HT Review: Phish Find Themselves a City (In the Central Part of Town) – MSG2


  • With regard to the mix, I’ve been reading a lot about Trey being too loud, which did not seem to be an issue to these ears. The one thing that I did notice “loud and clear” is the overall volume level is really high. On at least three occasions last night, different people mentioned ringing in their ears from the night before, feeling like they couldn’t hear, or losing their voice from trying to talk over the music. The high volume translates to high energy though, so keep it coming.
  • The cathartic segment of Fluffhead blew the roof, the doors, and the hinges off Madison Square Garden. Definitely one of the most exciting solos we’ve heard from Trey in Fluffhead. Also, the beginning of the tune started somewhat uncharacteristically with Trey playing the chords noticeably slower and easing into the normal song speed, mainly as a result of the segue.
  • The second set, particularly the Disease, Piper, and Cities, was so funky, and so brilliantly improvised, that my wife and I exchanged “Is this still XX song?” on multiple occasions. Beyond that, one jam got so good, I recall engaging in an entire daydream quandary as to whether Phish goes into a night knowing whether or not they are going to blow everyone away. In other words, does Phish have the ability to pre-plan which shows are the big ones? After giving it some thought, I think the answer is “sort of.” I mean, they can obviously plan the surprises and the general song selection, which has a big impact, but a show like last night really seemed to develop in large part to the energy exchange between fan and band as well as Fishman driving the band into a funk-fueled Madison Square Dance Party.
  • Both Cities and Disease took to some very engaging funk grooves, sounding at times for lack of a better word, digital. Down with Disease probably stole the show if I had to pick one song to listen to immediately.
  • The jam out of Piper went into a pretty blissed-out place that almost reached What’s the Use territory, which leads me to think, “Wow, I totally forgot about What’s the Use. I hope they play that song soon.”
  • The segues between the first three songs of the second set were smooth like soft serve.


  • The must-listen songs from the first set that provided the most blatant energy boosts were Boogie On, Julius, and Back on the Train. Boogie On had the place on fire. Although this version did not stretch out or differentiate itself too much, the pure enjoyment of just people watching during this one probably made it the best tune of the set.  Back on the Train got really deep with Page and Trey combining Page’s Clav and Trey using a some sort of modular tone to create a really think, funky rhythm/lead blend.
  • The must-listen songs for the second set are ALL OF THEM.
  • Security at the Garden really is really not what it used to be. Whereas the old Garden shows used to be for-all-intents-and-purposes, quasi-general admission, the gate guards are really cracking down on people dancing/hanging out in the aisles and on the stairs. This ends up being pretty annoying, because every set so far, our row has been stuffed like a sleeping bag.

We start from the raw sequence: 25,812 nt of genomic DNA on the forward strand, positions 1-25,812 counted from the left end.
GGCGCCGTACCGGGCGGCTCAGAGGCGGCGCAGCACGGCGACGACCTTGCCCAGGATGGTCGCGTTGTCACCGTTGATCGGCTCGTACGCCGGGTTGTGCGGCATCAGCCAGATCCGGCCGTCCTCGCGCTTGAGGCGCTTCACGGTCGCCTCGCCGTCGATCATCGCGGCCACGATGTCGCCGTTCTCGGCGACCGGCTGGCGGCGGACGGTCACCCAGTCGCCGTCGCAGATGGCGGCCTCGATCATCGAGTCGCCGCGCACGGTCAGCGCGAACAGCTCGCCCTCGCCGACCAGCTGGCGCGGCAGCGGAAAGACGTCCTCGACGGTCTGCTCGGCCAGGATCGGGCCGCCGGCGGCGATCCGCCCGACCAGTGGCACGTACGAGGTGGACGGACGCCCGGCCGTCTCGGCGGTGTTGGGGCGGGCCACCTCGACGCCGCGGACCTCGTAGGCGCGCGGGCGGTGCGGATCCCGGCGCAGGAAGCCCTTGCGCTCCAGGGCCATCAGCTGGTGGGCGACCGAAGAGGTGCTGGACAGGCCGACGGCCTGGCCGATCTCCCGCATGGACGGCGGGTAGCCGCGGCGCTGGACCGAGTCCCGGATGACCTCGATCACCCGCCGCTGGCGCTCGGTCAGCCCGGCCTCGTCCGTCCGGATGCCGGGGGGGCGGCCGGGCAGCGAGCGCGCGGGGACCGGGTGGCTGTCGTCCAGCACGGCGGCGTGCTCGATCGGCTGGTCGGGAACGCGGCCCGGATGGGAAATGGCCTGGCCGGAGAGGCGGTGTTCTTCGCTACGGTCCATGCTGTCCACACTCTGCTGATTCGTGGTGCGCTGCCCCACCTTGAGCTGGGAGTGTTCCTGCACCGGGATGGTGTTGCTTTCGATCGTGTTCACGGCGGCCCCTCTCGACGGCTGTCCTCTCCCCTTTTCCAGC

• Still haven’t felt the room bounce for some reason, but also haven’t had floor seats.
  • Time Turns Elastic elicited some quiet moans and even a few boos, as well as a modest migration for the beer line, but overall people seemed into it. Maybe it was simply that it came in the midst of such high level playing, but I think people were generally more open to hearing it. Trey did switch guitars, but he opted for the wood-colored body, not the green one. The end jam showed real promise. Personally, this song took on a new life after seeing it in the intended form at the Carnegie Hall performance. It makes a lot more sense now.
  • The crowd seems to be really amiable. No mafia sightings, no overly inebriated folks (well except one girl did projectile her lunch right in the hallway first night), and folks seems happy to make space for each others’ friends, etc.
  • In terms of the lights, the highlights included the filter Chris has been using a lot that makes the area behind and to the sides of the stage look as though it’s swarming with ants. This played well during the dark segments of Stash. Also, the rainbow spectrum looked great last night. Finally, the three-dimensional cones shooting out into the crowd worked well. Overall, not an overly crazy light show, but gorgeous as always.
  • In sum, this felt like the throwdown night of the three Garden shows, but it came without any giant bust outs or quirky surprises. Granted, Halleys’, Cities, Fluffhead, 2001, and Boogie On always give off that bust-outy feeling, but with Cities played 6 shows ago, Halley’s 5 shows ago, Fluff 4 shows ago, 2001 2 shows ago, and Boogie On 7 shows ago, this makes a statement. Phish no longer needs to pull out a bag of tricks to win over the fans and play one for the ages. They just need to get loose, find the chemistry, and have fun. Last night’s show was just that, fun.

Overall Rating (0-100 with 100 equal to five stars): 89

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6 thoughts on “HT Review: Phish Find Themselves a City (In the Central Part of Town) – MSG2

  1. Gimme Just A One More Night Reply

    Nice review man. I like the bullet points.

  2. zappafrank Reply

    I like this new style of review. Love it, even. Can”t wait to hear MSG2

  3. JW Reply

    I always think concerts should be bullet point reviews, much easier to digest. Great show

  4. Diana Costello Reply

    Loved this show. Also love the bullet points.

  5. Sammy Martin Reply

    great job…as always hiddentrack you show us how it should be done!

  6. Pingback: fallout « rants and raves |

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